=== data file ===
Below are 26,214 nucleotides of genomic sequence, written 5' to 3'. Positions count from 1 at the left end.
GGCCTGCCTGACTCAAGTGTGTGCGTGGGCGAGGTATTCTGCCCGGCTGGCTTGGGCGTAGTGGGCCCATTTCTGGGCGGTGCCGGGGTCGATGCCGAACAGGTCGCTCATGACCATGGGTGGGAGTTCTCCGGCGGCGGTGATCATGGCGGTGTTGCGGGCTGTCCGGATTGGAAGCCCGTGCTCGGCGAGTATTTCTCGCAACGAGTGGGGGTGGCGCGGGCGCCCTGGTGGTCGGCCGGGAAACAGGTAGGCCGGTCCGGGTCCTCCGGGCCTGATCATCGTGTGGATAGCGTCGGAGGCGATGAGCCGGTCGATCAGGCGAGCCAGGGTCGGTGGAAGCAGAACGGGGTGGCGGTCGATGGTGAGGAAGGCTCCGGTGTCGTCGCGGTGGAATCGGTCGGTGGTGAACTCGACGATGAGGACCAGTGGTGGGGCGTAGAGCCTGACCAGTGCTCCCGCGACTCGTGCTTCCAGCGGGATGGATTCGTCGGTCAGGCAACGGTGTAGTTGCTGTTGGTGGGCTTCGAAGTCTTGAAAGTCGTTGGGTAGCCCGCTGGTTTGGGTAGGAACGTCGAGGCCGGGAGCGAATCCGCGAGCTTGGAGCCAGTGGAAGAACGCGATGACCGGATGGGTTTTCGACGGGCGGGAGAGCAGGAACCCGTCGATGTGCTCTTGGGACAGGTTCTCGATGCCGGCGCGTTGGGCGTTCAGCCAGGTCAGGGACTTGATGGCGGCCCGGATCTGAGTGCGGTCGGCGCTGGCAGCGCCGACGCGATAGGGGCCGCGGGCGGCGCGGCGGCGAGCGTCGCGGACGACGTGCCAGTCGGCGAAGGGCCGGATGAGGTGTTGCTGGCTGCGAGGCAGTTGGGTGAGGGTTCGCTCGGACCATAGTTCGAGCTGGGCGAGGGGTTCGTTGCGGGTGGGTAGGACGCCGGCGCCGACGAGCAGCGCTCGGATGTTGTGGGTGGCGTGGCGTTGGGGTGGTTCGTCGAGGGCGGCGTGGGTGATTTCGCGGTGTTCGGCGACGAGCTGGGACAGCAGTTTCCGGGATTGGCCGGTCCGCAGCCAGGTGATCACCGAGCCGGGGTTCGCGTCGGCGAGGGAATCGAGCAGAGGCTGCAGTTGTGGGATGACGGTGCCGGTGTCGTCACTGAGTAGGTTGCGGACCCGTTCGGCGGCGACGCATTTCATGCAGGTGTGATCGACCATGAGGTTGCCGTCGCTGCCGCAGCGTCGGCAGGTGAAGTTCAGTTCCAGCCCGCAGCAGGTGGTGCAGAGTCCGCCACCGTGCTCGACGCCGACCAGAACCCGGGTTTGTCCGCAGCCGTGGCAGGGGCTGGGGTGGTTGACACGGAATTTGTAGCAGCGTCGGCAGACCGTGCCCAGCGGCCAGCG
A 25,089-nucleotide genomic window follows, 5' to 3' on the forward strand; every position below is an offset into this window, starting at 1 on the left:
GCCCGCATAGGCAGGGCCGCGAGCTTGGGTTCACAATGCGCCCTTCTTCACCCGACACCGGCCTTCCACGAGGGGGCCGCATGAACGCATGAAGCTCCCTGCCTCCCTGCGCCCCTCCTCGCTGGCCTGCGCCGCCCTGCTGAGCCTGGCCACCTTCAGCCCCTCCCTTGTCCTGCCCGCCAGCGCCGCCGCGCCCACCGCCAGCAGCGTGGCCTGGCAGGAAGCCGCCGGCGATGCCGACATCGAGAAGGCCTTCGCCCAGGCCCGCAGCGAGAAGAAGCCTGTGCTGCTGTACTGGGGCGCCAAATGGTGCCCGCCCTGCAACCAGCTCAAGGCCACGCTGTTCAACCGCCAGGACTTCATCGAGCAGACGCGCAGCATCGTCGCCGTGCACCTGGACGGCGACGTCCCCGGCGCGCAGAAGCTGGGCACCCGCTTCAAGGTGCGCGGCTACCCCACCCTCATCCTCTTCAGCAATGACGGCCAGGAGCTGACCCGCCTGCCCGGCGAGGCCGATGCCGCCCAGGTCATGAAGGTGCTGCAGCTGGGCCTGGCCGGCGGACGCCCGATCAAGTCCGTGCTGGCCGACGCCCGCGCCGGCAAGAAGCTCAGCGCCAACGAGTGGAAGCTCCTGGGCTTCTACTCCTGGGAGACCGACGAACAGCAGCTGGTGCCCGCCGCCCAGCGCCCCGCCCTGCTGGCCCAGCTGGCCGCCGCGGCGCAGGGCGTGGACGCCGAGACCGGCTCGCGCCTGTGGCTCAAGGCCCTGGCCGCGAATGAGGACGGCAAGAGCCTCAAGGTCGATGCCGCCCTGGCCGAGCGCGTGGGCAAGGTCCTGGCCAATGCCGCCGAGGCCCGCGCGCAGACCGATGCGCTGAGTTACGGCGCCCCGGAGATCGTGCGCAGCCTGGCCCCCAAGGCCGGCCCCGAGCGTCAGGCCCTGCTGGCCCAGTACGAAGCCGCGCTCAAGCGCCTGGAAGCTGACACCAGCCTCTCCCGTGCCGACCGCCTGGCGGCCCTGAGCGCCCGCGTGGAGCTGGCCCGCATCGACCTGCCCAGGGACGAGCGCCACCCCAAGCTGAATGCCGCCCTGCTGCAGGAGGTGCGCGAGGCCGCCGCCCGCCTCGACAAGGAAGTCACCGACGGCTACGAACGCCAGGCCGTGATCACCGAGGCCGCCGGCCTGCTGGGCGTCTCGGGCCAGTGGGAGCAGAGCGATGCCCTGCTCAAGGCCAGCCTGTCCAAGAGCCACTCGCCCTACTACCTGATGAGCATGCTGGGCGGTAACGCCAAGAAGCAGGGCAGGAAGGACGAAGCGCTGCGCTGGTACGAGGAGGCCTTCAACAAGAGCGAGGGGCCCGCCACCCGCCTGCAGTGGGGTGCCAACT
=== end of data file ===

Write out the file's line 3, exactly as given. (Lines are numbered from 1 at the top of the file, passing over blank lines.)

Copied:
A 25,089-nucleotide genomic window follows, 5' to 3' on the forward strand; every position below is an offset into this window, starting at 1 on the left: